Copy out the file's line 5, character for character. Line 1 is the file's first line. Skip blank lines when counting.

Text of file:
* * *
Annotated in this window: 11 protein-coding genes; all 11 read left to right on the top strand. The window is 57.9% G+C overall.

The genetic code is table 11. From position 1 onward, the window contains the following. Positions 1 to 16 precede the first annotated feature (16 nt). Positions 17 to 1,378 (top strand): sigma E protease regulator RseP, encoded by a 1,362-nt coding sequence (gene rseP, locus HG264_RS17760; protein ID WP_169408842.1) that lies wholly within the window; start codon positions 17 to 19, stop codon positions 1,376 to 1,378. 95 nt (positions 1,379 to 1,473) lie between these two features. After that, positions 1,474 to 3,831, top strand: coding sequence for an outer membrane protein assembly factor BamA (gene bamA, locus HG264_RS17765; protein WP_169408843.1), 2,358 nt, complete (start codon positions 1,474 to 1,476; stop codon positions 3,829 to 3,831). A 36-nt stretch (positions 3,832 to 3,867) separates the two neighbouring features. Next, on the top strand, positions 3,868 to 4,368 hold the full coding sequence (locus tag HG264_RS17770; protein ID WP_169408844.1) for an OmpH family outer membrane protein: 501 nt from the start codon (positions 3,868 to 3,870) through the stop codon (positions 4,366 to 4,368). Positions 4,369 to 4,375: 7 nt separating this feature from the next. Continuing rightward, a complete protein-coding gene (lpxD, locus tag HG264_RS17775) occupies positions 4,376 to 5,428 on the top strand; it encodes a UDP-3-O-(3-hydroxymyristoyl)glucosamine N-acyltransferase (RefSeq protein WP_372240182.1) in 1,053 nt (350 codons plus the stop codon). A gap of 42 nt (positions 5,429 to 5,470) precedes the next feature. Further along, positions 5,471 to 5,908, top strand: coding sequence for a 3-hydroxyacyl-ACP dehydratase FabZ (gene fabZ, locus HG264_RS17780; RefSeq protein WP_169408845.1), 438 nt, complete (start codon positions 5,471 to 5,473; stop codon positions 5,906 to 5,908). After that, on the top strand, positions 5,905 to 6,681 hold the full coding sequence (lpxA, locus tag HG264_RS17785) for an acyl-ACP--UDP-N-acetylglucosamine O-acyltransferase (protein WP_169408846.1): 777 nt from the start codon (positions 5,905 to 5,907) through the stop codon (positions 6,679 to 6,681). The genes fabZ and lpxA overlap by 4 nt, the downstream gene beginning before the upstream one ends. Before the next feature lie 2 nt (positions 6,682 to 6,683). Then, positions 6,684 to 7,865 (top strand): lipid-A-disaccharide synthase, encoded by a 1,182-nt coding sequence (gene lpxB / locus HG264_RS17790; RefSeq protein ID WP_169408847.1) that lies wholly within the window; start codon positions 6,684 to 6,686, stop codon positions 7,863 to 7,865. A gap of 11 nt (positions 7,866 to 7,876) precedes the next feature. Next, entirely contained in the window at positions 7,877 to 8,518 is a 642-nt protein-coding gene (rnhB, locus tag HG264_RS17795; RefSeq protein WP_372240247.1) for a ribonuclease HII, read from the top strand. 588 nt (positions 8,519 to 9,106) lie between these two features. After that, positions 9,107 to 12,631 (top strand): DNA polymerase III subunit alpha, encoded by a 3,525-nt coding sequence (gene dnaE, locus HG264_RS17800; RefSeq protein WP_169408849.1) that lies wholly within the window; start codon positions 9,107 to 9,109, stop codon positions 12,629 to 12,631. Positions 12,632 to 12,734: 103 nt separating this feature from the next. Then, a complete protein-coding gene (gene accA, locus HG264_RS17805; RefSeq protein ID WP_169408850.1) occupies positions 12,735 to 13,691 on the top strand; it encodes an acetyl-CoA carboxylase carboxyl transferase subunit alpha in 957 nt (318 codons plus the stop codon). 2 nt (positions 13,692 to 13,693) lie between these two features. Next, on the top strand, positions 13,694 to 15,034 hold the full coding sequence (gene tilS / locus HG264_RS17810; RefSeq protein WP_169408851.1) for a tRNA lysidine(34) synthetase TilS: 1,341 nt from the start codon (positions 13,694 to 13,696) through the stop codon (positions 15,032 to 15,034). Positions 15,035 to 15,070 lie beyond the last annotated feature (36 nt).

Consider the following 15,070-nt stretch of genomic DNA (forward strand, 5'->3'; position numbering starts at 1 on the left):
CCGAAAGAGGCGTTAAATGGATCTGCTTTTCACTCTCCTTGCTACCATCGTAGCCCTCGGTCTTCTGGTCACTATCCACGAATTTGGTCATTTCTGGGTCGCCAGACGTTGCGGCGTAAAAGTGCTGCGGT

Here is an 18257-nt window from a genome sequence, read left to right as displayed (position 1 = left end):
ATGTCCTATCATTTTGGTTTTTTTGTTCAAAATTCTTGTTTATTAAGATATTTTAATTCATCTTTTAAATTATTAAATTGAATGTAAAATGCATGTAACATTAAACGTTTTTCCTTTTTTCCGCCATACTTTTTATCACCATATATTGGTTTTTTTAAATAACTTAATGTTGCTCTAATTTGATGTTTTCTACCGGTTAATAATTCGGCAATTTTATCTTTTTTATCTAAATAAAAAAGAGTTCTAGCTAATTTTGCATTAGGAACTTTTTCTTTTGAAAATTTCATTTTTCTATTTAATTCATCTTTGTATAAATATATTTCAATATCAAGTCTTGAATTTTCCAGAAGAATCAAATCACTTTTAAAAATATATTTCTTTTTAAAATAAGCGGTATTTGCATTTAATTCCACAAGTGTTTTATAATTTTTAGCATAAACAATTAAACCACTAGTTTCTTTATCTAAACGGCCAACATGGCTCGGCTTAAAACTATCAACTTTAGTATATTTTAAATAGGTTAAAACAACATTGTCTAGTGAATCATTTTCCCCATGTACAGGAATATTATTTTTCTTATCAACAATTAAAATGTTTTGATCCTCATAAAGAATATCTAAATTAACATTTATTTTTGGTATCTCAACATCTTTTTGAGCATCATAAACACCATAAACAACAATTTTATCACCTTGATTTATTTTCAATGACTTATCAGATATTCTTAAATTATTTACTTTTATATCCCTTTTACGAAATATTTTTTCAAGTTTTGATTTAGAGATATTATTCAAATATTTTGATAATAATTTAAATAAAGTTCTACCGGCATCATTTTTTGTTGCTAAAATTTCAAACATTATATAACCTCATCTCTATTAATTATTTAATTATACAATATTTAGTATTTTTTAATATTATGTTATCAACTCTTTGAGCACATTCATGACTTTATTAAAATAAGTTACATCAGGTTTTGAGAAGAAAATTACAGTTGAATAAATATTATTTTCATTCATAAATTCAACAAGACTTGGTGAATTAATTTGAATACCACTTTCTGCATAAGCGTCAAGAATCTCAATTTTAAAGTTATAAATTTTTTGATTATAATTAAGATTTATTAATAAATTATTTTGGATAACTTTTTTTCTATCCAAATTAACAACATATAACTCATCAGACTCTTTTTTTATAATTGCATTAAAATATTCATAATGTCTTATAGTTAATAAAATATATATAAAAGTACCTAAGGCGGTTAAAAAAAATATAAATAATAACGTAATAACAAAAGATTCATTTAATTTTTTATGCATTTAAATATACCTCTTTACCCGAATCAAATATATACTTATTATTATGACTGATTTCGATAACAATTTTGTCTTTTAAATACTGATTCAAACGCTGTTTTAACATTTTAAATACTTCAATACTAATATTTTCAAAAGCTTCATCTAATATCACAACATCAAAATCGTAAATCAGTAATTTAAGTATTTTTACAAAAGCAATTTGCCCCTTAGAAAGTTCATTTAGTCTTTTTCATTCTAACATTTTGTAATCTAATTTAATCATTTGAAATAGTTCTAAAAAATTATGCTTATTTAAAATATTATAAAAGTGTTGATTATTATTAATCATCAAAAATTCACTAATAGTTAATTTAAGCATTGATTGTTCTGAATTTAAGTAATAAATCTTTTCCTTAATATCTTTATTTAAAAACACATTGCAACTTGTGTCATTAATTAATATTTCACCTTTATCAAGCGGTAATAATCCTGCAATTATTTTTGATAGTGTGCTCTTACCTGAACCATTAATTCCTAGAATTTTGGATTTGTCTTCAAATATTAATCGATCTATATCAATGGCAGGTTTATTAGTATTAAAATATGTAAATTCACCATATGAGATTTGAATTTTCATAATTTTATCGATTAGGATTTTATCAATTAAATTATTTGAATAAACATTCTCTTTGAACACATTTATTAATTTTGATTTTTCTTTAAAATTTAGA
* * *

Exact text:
Here is an 18257-nt window from a genome sequence, read left to right as displayed (position 1 = left end):